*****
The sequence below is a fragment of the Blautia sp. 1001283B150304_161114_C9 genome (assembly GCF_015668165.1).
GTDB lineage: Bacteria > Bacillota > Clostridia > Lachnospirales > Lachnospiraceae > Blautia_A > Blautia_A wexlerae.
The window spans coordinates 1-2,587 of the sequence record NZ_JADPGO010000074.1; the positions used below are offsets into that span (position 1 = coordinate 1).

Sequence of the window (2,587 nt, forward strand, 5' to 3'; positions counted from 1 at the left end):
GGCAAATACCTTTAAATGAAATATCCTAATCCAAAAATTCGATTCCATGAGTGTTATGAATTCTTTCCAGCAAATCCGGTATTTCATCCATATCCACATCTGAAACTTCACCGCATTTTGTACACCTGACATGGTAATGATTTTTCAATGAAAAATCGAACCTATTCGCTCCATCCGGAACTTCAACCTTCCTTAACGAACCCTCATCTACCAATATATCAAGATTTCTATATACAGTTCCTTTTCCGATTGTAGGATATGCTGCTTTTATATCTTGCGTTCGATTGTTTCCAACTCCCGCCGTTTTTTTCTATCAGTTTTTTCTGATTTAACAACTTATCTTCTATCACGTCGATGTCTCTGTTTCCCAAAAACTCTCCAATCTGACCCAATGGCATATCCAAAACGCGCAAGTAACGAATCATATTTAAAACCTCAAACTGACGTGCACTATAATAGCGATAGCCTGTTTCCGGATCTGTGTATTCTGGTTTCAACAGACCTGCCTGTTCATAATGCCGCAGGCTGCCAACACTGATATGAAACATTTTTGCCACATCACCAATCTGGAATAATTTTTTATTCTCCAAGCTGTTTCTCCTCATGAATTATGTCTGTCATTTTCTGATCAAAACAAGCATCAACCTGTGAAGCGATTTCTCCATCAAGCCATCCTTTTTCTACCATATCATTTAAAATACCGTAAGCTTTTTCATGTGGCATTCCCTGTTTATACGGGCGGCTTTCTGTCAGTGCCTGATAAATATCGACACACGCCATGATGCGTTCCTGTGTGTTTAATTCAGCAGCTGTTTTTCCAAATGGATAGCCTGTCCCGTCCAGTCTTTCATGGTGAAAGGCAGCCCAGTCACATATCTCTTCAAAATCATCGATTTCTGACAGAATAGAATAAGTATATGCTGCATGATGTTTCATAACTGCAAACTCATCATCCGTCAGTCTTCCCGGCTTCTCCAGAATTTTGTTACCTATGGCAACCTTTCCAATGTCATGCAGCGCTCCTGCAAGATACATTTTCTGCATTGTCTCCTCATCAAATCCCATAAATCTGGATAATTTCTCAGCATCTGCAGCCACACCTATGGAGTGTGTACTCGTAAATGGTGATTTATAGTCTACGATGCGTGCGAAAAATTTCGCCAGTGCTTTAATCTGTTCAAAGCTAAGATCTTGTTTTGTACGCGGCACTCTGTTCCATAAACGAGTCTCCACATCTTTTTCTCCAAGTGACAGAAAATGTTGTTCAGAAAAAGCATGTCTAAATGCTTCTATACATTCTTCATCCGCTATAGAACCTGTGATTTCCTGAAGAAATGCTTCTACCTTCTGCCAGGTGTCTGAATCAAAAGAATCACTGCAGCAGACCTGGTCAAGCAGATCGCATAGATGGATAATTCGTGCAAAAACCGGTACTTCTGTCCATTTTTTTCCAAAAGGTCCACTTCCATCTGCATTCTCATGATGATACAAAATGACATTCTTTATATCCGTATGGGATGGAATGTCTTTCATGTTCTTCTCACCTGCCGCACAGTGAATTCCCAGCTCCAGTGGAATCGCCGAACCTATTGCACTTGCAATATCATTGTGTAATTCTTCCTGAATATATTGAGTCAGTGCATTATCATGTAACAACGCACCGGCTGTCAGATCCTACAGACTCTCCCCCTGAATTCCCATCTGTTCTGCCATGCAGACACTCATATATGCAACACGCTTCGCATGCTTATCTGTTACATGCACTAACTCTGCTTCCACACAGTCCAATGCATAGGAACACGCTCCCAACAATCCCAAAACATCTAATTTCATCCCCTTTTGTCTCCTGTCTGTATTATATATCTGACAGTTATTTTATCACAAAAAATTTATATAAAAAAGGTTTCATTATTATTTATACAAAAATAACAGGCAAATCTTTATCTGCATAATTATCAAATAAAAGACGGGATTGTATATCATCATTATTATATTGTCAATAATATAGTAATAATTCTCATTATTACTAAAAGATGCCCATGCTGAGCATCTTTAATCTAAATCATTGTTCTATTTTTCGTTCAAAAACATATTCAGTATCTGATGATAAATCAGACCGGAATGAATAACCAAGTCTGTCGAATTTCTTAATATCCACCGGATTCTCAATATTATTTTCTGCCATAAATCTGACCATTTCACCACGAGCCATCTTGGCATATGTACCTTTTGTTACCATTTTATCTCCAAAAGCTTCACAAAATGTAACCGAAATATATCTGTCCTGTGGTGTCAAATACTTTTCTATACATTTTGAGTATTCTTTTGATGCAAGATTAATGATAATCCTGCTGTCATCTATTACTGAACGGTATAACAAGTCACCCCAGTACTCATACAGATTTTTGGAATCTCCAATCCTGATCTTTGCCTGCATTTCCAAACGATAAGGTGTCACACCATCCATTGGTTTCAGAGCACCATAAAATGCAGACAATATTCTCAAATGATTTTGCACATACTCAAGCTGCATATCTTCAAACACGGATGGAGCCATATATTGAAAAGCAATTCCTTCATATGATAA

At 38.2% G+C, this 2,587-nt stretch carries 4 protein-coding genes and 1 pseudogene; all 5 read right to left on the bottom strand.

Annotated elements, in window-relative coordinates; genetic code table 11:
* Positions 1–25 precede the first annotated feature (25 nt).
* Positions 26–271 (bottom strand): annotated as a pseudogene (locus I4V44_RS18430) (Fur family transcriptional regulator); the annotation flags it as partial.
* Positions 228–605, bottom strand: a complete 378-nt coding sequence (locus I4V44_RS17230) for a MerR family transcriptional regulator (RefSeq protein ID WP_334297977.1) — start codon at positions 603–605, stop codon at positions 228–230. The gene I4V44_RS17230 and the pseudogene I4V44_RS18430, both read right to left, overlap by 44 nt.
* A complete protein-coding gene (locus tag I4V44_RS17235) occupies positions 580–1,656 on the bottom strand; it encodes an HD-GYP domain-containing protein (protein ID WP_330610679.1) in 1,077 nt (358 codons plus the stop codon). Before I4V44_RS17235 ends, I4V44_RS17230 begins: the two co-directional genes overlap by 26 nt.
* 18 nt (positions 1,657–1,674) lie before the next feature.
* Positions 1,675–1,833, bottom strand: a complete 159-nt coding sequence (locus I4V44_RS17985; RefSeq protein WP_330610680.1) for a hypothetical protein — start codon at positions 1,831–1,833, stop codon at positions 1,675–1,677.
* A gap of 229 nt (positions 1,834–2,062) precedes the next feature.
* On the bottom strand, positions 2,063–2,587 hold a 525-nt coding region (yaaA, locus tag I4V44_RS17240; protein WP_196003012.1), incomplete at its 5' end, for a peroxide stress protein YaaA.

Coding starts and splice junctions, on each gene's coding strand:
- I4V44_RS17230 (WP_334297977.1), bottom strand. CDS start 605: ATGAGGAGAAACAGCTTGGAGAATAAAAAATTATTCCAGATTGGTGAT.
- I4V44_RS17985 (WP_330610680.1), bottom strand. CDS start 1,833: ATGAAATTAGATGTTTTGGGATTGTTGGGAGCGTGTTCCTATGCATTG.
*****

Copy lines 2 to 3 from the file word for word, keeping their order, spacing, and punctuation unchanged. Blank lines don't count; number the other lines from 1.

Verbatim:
GTDB lineage: Bacteria > Bacillota > Clostridia > Lachnospirales > Lachnospiraceae > Blautia_A > Blautia_A wexlerae.
The window spans coordinates 1-2,587 of the sequence record NZ_JADPGO010000074.1; the positions used below are offsets into that span (position 1 = coordinate 1).